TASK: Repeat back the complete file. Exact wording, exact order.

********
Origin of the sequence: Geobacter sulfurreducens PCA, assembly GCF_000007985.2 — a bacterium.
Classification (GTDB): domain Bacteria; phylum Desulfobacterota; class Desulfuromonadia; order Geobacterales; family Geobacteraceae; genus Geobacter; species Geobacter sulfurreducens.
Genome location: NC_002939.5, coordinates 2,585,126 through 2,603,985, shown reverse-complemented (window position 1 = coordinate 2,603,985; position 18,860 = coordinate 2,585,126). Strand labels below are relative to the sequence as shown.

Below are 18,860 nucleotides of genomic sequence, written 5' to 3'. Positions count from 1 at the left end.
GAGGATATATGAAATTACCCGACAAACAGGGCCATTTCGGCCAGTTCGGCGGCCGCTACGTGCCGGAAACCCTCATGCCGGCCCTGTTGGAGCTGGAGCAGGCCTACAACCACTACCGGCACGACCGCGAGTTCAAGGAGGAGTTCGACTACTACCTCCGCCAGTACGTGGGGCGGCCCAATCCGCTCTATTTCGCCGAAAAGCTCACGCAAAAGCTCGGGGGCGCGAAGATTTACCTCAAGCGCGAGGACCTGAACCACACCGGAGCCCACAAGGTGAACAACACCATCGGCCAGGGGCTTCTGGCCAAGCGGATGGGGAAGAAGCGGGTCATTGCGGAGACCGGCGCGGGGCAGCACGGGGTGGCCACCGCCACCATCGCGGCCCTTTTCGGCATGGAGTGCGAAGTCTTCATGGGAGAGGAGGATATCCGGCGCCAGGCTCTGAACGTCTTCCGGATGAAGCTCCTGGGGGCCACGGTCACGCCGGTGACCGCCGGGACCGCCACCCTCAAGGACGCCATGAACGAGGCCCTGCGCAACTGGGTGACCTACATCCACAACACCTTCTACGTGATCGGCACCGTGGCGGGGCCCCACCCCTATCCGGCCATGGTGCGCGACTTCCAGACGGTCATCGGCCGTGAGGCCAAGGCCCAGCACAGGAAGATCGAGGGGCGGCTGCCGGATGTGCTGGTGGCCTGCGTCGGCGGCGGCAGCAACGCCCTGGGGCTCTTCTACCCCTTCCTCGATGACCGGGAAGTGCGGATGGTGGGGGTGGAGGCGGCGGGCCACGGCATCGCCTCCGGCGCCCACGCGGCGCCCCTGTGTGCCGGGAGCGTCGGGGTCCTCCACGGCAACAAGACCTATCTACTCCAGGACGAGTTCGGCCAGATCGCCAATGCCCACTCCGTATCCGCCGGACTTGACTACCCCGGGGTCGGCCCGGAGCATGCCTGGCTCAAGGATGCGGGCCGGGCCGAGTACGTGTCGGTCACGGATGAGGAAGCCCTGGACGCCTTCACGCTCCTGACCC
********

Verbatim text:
Origin of the sequence: Geobacter sulfurreducens PCA, assembly GCF_000007985.2 — a bacterium.
Classification (GTDB): domain Bacteria; phylum Desulfobacterota; class Desulfuromonadia; order Geobacterales; family Geobacteraceae; genus Geobacter; species Geobacter sulfurreducens.
Genome location: NC_002939.5, coordinates 2,585,126 through 2,603,985, shown reverse-complemented (window position 1 = coordinate 2,603,985; position 18,860 = coordinate 2,585,126). Strand labels below are relative to the sequence as shown.

Below are 18,860 nucleotides of genomic sequence, written 5' to 3'. Positions count from 1 at the left end.
GAGGATATATGAAATTACCCGACAAACAGGGCCATTTCGGCCAGTTCGGCGGCCGCTACGTGCCGGAAACCCTCATGCCGGCCCTGTTGGAGCTGGAGCAGGCCTACAACCACTACCGGCACGACCGCGAGTTCAAGGAGGAGTTCGACTACTACCTCCGCCAGTACGTGGGGCGGCCCAATCCGCTCTATTTCGCCGAAAAGCTCACGCAAAAGCTCGGGGGCGCGAAGATTTACCTCAAGCGCGAGGACCTGAACCACACCGGAGCCCACAAGGTGAACAACACCATCGGCCAGGGGCTTCTGGCCAAGCGGATGGGGAAGAAGCGGGTCATTGCGGAGACCGGCGCGGGGCAGCACGGGGTGGCCACCGCCACCATCGCGGCCCTTTTCGGCATGGAGTGCGAAGTCTTCATGGGAGAGGAGGATATCCGGCGCCAGGCTCTGAACGTCTTCCGGATGAAGCTCCTGGGGGCCACGGTCACGCCGGTGACCGCCGGGACCGCCACCCTCAAGGACGCCATGAACGAGGCCCTGCGCAACTGGGTGACCTACATCCACAACACCTTCTACGTGATCGGCACCGTGGCGGGGCCCCACCCCTATCCGGCCATGGTGCGCGACTTCCAGACGGTCATCGGCCGTGAGGCCAAGGCCCAGCACAGGAAGATCGAGGGGCGGCTGCCGGATGTGCTGGTGGCCTGCGTCGGCGGCGGCAGCAACGCCCTGGGGCTCTTCTACCCCTTCCTCGATGACCGGGAAGTGCGGATGGTGGGGGTGGAGGCGGCGGGCCACGGCATCGCCTCCGGCGCCCACGCGGCGCCCCTGTGTGCCGGGAGCGTCGGGGTCCTCCACGGCAACAAGACCTATCTACTCCAGGACGAGTTCGGCCAGATCGCCAATGCCCACTCCGTATCCGCCGGACTTGACTACCCCGGGGTCGGCCCGGAGCATGCCTGGCTCAAGGATGCGGGCCGGGCCGAGTACGTGTCGGTCACGGATGAGGAAGCCCTGGACGCCTTCACGCTCCTGACCC